Hearing — Objective, Subjective and Personal

  • Ronald Hinchcliffe


The measurement of hearing over the last century was dominated by testing the ability of a subject to detect tonal stimuli in the quiet when using one or other ear. Both National and International Standards proliferated to ensure the comparability of measurements wherever, whenever or however these measurements had been made. Over the last three quarters of that century developments in electrical and electroacoustic technology were able to provide a suitable, user-friendly instrument, the manual pure-tone audiometer, to measure an ear’s sensitivity. Each and every report on the hearing of an individual or a group was almost sure to include a hearing chart (audiogram) measured with such an instrument. As the century wore on technology was able to show not only how the testing could be automated, first by self-recorded audiometry and then by computerized audiometry, but how more information could be extracted, particularly using the interactive and adaptive facilities of computerization [1].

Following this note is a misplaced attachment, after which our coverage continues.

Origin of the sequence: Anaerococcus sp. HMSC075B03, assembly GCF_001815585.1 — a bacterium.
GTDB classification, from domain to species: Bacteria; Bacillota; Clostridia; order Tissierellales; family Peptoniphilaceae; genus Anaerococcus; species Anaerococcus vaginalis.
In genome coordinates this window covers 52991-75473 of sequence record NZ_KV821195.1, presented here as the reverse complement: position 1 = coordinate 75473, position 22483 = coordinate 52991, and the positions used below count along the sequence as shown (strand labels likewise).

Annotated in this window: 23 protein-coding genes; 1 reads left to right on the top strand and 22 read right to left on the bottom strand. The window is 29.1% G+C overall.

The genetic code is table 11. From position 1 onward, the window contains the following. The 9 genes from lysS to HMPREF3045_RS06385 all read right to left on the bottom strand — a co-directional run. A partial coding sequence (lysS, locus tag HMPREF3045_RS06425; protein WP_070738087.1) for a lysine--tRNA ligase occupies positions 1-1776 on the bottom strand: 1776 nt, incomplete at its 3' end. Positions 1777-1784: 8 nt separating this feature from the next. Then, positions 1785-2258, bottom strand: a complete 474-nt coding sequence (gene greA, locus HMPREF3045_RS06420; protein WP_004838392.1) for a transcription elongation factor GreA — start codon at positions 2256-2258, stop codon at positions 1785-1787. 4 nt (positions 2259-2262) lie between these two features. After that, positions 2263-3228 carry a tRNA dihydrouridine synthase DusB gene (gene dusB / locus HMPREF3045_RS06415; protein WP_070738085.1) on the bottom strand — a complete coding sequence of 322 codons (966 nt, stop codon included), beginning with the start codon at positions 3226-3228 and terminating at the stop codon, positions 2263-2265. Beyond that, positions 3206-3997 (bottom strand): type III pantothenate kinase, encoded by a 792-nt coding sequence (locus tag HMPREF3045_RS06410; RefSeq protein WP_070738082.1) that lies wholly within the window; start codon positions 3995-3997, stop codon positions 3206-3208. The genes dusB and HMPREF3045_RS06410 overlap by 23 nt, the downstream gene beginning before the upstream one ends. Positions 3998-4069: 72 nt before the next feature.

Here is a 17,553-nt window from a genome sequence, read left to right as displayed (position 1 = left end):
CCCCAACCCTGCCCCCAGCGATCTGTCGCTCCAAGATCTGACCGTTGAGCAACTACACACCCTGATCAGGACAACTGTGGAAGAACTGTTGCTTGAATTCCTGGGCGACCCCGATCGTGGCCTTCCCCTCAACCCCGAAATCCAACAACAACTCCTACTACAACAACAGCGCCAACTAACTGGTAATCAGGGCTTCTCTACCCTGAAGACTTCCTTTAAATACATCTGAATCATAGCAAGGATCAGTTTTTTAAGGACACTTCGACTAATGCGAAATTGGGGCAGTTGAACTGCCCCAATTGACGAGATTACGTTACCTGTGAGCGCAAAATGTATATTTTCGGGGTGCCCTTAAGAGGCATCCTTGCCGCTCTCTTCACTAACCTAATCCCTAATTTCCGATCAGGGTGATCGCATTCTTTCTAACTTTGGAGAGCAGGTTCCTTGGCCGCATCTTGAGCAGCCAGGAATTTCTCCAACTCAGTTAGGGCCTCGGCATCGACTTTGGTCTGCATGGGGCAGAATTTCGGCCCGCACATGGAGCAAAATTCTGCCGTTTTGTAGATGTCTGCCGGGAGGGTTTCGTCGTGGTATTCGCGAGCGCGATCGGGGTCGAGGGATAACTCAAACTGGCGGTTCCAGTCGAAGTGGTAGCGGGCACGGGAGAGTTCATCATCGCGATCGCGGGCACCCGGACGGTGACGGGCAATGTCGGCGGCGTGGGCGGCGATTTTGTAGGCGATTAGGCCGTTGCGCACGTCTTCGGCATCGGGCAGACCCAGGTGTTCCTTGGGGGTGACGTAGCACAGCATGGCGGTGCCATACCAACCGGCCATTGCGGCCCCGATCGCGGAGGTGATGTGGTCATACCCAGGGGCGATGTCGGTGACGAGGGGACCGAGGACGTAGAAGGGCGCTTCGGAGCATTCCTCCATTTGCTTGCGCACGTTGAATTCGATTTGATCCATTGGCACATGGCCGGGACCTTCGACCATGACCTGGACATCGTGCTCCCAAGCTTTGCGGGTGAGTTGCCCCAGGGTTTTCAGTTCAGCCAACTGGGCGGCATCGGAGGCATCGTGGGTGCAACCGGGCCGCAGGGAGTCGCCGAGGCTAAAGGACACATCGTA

Hearing Loss Cochlear Implant Past Half Century Social Indicator Research Hearing Difficulty 
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Copyright information

© Springer-Verlag Tokyo 2004

Authors and Affiliations

  • Ronald Hinchcliffe
    • 1
  1. 1.University of LondonUK

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